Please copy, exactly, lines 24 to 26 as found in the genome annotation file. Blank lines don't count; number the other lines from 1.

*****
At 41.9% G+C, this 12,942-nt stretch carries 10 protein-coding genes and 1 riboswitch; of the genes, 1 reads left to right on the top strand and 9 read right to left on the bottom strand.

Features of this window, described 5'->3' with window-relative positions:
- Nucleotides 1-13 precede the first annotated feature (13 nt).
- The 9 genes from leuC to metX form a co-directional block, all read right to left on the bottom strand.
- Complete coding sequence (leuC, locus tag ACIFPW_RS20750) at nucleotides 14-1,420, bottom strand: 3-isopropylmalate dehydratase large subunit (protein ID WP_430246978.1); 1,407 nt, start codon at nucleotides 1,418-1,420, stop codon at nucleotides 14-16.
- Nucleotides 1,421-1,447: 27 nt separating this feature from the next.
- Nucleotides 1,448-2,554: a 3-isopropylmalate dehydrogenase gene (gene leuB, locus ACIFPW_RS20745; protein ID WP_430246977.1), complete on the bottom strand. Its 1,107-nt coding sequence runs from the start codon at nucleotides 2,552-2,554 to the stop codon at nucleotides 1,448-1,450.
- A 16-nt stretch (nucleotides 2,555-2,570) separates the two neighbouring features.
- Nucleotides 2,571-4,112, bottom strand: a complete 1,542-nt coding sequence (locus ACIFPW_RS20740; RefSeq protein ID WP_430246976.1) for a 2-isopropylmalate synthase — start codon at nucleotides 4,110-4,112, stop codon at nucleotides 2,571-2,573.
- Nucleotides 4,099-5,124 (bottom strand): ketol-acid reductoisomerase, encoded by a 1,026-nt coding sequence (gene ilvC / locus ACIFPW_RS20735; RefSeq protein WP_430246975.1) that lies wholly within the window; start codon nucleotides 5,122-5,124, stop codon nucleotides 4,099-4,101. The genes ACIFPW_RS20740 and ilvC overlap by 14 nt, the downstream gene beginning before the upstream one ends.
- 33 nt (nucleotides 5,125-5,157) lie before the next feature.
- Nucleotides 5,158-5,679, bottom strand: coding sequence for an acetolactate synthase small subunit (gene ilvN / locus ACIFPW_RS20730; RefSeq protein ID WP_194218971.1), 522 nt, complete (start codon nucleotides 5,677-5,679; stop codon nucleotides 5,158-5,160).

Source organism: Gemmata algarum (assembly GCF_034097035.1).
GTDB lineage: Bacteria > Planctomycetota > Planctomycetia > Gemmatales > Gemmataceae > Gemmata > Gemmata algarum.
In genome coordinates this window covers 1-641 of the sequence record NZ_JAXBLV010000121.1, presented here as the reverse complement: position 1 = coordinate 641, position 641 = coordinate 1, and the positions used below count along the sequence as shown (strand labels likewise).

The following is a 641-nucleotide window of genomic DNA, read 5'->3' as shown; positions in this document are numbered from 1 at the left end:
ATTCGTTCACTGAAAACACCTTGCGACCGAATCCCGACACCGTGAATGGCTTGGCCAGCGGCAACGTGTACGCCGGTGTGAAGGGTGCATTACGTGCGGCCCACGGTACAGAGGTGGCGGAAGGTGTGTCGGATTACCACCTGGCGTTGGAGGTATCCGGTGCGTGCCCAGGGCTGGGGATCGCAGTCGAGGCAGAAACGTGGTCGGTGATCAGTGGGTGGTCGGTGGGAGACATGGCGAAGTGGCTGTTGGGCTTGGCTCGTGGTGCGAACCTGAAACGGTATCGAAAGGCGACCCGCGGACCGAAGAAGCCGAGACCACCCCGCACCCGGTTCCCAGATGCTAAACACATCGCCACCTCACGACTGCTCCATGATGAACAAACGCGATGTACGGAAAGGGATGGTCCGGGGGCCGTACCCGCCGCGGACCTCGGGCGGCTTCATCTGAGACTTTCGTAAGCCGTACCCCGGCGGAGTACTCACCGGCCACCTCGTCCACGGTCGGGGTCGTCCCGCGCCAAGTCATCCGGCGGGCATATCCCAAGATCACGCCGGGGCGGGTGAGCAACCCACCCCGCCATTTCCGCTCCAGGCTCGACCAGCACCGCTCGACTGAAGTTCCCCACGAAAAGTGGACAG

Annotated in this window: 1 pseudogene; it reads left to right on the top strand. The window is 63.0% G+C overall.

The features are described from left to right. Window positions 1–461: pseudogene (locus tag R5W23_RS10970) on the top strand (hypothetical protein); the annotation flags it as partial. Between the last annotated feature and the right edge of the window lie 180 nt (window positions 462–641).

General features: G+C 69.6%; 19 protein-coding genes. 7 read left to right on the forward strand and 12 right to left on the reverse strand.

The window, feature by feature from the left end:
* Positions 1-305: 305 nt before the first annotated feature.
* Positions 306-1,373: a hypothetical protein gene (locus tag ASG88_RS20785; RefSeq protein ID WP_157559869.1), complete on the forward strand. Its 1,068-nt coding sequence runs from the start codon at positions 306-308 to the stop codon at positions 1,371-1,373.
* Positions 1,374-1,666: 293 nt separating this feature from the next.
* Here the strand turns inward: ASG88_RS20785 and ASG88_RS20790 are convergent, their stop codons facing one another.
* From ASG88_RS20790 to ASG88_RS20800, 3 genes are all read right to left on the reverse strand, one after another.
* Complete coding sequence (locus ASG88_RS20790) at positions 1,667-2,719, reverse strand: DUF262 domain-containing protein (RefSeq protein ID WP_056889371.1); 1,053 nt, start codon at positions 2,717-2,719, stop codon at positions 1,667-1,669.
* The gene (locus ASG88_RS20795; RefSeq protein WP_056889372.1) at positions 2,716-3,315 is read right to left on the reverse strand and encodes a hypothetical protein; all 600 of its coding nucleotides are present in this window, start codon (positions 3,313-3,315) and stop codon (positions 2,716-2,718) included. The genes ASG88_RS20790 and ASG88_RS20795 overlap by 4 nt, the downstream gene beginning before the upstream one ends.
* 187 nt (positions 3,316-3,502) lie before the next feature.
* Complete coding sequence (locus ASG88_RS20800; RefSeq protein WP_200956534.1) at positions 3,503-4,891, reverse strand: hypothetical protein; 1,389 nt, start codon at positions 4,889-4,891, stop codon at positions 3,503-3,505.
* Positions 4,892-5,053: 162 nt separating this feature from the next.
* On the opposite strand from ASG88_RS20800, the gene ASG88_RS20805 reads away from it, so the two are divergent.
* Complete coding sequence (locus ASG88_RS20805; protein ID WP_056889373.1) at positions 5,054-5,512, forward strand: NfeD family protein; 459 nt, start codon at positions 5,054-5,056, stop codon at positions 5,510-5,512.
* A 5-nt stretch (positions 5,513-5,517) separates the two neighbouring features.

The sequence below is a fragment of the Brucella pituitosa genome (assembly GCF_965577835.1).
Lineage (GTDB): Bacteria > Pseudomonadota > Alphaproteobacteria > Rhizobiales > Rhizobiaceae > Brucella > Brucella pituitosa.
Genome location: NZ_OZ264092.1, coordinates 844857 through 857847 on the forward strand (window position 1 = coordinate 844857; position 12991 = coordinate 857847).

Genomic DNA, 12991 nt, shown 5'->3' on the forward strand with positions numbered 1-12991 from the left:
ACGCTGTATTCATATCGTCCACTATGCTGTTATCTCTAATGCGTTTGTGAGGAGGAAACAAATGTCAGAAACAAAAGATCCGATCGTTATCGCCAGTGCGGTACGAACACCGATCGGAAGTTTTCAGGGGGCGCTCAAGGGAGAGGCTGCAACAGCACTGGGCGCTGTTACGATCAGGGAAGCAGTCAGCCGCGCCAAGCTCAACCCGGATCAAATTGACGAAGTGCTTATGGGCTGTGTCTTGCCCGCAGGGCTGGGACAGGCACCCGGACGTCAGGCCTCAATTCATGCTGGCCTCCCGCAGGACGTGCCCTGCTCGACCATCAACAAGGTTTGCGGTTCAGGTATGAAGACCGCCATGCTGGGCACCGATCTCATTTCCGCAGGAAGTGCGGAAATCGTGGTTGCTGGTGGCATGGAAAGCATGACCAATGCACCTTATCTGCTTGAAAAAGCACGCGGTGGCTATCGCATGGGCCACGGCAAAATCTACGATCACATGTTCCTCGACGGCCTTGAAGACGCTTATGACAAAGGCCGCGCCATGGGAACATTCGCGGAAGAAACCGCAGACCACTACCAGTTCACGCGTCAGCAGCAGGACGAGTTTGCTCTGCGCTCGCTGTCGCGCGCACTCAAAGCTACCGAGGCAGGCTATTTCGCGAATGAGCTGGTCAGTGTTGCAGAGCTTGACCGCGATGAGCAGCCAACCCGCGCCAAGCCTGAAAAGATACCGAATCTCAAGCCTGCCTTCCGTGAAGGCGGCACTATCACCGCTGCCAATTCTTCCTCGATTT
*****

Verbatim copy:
* Positions 1,374-1,666: 293 nt separating this feature from the next.
* Here the strand turns inward: ASG88_RS20785 and ASG88_RS20790 are convergent, their stop codons facing one another.
* From ASG88_RS20790 to ASG88_RS20800, 3 genes are all read right to left on the reverse strand, one after another.